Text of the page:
57. 57. The Echo Windows 47 and the compulsion of making geometric assumption about the shape of cardiac structures for quantification. • Besides its application in ventricular volumetric assessment, 3-D echo is particularly useful to study asymmetrical stenotic valve orifices, eccentric regurgitant jets picked up by color Doppler and complex structural relationships observed in congenital heart diseases. • The 3-D echo can be viewed from various projections by rotation of the images, to enhance the appreciation of structural relationships. • Three-dimensional echocardiography (3-D echo) has the potential to reduce the time required for complete cardiac image acquisition. • As computer hardware and software matures and transdu- cer technology evolves, time and labor-intensive offline image reconstruction will soon be replaced by real-time image acquisition. • Three-D echo therefore has the potential to move from being merely a research tool to being used extensively in the clinical arena. Myocardial Contrast Echo • Myocardial contrast echocardiography involves the appli- cation of an ultrasonic contrast agent, to accurately delineate areas of reduced myocardial blood flow or perfusion defects related to coronary occlusion. • The contrast agent exists as microbubbles which are produced either by electromechanical sonication or by lipid encapsulation. • Myocardial contrast imaging has the ability to enhance qualitative as well as quantitative information pertaining to myocardial perfusion.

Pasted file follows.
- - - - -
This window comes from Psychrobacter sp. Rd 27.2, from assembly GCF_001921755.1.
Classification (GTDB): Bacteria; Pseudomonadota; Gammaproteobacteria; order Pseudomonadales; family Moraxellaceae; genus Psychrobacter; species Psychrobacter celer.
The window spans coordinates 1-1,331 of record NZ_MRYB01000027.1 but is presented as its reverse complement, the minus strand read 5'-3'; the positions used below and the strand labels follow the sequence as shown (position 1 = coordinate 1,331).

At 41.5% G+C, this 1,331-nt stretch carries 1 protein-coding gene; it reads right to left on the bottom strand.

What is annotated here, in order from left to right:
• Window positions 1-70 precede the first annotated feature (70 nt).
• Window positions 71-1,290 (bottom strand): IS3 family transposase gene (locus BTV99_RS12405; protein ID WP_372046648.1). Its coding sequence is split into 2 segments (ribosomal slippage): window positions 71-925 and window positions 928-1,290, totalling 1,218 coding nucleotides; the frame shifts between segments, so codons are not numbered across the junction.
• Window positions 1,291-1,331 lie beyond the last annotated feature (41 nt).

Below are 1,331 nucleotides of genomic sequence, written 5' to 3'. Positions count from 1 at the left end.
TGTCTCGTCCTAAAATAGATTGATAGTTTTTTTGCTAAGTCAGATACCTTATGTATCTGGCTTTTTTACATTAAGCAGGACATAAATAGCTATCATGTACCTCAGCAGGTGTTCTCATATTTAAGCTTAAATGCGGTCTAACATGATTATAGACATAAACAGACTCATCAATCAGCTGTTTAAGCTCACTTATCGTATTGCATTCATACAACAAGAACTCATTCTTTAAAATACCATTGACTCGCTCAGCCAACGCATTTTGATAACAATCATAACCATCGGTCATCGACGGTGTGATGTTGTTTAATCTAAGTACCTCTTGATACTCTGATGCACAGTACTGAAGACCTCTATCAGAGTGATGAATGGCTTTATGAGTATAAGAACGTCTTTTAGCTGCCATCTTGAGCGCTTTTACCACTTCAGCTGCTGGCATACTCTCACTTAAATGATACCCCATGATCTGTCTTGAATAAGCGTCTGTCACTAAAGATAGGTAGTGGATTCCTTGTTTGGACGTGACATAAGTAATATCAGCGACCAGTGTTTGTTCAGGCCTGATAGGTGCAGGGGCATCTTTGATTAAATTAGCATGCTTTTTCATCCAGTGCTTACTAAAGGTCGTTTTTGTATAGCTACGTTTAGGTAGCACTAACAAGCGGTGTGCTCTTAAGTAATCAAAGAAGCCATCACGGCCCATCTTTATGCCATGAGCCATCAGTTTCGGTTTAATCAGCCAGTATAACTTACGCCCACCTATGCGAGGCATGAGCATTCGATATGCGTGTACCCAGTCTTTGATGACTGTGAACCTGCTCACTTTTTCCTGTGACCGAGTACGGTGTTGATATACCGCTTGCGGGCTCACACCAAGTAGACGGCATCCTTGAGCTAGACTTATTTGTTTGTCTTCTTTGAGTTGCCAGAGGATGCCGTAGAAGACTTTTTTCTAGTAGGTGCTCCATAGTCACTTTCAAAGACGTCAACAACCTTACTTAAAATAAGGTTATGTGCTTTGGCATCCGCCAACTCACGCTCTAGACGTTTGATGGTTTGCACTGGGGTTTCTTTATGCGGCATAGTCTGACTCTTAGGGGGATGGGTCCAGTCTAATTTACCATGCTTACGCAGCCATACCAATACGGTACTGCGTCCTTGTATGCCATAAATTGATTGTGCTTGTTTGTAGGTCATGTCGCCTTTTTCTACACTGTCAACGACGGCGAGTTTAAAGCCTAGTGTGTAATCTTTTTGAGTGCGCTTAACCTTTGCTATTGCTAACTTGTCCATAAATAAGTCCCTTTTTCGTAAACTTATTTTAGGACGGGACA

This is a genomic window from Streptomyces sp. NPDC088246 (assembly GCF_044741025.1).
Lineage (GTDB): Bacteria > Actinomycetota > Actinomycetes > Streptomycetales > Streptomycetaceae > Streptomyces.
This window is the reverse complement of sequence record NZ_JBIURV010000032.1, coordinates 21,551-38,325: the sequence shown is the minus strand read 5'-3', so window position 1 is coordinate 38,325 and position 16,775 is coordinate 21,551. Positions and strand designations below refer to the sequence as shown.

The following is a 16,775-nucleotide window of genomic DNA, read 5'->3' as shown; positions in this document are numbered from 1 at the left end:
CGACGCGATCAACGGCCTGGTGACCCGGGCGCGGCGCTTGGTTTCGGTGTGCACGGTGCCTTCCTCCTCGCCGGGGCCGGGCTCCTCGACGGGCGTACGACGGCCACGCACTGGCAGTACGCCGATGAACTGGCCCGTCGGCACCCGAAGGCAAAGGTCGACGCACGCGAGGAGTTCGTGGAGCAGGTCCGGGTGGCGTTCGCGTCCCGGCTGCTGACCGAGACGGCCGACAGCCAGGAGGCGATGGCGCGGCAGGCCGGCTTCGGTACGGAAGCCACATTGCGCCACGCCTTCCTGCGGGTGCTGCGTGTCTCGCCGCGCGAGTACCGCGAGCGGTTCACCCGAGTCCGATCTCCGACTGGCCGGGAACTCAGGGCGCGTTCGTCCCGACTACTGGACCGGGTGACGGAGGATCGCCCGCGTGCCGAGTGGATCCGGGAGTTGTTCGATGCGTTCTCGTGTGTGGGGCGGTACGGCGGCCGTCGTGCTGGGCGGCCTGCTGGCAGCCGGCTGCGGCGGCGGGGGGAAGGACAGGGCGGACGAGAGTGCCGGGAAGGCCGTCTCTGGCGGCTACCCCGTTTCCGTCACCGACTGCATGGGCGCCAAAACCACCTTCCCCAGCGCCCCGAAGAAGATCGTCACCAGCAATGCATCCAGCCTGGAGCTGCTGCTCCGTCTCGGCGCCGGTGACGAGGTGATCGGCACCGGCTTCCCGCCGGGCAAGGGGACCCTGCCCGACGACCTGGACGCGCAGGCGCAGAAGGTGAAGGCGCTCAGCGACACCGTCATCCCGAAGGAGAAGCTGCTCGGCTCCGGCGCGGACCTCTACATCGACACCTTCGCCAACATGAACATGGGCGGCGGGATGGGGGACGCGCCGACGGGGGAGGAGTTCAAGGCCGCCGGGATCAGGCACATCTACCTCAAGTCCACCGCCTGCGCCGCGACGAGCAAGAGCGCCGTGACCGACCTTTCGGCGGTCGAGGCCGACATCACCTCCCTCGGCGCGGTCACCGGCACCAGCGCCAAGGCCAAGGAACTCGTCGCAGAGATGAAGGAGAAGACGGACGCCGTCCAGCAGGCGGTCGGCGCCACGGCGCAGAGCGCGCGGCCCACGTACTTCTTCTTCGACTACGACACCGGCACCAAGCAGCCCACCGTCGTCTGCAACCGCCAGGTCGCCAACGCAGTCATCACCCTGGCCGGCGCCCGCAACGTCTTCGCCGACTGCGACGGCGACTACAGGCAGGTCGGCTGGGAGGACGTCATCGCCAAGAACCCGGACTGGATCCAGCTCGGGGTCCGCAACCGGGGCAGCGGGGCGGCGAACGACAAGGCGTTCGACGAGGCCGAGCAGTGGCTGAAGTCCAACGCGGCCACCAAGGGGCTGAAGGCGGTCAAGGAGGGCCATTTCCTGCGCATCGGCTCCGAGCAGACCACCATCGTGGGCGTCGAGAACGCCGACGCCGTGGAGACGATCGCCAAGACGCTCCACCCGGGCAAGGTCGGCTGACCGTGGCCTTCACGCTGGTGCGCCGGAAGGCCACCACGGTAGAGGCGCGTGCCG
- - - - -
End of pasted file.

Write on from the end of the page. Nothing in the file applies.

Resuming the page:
58. 58. Echo Made Easy48 • In the emergency setting, contrast imaging provides incre- mental prognostic information in patients who have resting abnormalities in regional wall motion. • Patients of acute coronary syndrome with both abnormal wall motion and abnormal perfusion have worse event-free survival when compared to patients with normal myocardial perfusion. • In the acute setting, contrast imaging can identify patients with the “no-reflow” phenomenon which is characterized by lack of recovery in microvascular perfusion despite success- ful opening of the occluded coronary artery by intervention or thrombolysis. • The long-term prognosis of these “no-reflow” patients is adverse and they are observed to have significant deterio- ration in regional and global systolic function at follow-up. • In the chronic setting, contrast imaging can also identify viability of the perfusion bed subtended by the occluded coronary artery, when contrast injection into an adjacent coronary artery produces enhancement. • This is clinical relevant because revascularization after myocardial infarction results in improved function only when viable myocardium is demonstrable. • Finally, during exercise or dobutamine stress echocardio- graphy, real-time assessment of myocardial perfusion imp- roves the sensitivity of the test in detecting angiographically significant stenosis, compared to wall motion analysis alone. Tissue Doppler Imaging • During day-to-day echocardiography, left ventricular function is routinely evaluated by two-dimensional (2-D) and motion- mode (M-mode) techniques. • However, visual evaluation of LV function using these modalities suffers from the limitations of being significantly subjective and provides only semi-quantitative data.